Employee interviews in internal investigations
14 November 2019
Recent developments in the U.S., UK and Germany have cast a spotlight on the interplay between corporate internal investigation interviews and investigations by, and cooperation with, the authorities. Interviewing company employees is often a key part of an internal investigation.
Despite most employees having little choice but to agree to give internal interviews, they are not always granted the procedural safeguards associated with interviews conducted by authorities, such as a right to silence or a right to legal representation. Authorities in some jurisdictions have shown an increasing tendency towards seeking access to evidence from internal interviews (required as a mark of cooperation or by seizure) for use in a criminal investigation of the company and/or individuals.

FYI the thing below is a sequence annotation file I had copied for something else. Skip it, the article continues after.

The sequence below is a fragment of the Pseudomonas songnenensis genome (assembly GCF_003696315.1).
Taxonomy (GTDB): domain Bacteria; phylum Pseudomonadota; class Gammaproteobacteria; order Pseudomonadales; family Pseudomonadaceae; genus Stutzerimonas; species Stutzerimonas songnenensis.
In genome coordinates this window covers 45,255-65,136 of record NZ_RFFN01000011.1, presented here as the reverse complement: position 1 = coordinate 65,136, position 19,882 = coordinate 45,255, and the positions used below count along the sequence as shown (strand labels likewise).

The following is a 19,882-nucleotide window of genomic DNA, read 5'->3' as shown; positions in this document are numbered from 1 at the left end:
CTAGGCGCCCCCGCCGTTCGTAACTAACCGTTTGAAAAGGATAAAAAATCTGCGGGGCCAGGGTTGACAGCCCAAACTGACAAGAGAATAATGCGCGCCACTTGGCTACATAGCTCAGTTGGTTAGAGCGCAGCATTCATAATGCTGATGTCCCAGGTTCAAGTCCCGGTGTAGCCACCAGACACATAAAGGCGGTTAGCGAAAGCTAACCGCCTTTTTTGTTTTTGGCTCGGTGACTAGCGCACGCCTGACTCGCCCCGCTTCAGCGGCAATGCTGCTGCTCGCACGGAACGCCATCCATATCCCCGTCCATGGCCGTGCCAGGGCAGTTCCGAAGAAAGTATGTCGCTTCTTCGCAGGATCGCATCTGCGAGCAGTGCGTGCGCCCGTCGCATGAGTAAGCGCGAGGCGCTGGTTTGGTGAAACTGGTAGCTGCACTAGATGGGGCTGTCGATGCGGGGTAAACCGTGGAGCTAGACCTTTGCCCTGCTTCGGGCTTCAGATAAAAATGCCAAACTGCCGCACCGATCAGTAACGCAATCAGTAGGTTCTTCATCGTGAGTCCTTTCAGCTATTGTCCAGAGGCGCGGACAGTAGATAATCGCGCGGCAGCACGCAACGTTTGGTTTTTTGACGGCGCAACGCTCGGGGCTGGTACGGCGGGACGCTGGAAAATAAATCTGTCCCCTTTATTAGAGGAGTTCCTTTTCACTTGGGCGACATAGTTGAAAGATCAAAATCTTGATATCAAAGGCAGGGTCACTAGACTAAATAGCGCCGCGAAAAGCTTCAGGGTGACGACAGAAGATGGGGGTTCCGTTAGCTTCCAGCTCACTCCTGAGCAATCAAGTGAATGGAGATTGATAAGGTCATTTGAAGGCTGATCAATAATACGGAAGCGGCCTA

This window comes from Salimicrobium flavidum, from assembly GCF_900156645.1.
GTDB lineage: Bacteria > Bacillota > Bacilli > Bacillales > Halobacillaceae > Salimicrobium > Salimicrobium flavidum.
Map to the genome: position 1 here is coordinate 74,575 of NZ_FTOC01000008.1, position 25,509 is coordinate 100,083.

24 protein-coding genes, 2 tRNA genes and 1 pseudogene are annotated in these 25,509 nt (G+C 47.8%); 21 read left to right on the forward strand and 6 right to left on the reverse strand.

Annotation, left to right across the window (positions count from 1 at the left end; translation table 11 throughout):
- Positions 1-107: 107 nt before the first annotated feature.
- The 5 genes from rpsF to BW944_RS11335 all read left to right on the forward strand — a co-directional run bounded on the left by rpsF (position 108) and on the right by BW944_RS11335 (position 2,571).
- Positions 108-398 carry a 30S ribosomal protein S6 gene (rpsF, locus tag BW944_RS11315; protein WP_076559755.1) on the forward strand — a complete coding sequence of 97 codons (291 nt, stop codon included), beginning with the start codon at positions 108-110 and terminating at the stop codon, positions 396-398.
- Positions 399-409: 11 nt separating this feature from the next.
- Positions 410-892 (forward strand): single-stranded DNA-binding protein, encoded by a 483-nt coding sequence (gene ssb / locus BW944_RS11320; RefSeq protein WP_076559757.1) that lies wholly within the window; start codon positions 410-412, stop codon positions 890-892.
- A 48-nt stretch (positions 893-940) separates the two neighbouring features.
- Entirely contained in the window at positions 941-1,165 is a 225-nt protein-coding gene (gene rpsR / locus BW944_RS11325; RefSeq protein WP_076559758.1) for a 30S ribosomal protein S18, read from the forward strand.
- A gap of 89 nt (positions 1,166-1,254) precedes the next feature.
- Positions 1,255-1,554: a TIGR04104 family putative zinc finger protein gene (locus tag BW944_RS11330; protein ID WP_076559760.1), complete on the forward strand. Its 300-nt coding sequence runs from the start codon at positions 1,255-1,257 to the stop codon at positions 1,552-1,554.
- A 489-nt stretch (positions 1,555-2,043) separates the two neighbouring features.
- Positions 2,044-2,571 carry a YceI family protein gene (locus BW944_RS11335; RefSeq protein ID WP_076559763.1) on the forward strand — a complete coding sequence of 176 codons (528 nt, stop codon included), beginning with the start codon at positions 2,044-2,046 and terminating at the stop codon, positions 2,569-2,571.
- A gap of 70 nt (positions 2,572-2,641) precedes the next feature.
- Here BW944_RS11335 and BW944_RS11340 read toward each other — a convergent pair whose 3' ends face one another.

So how can an organisation carry out internal interviews in a way which is effective in terms of getting information, but at the same time does not unduly prejudice the individual’s and the company’s position in later proceedings?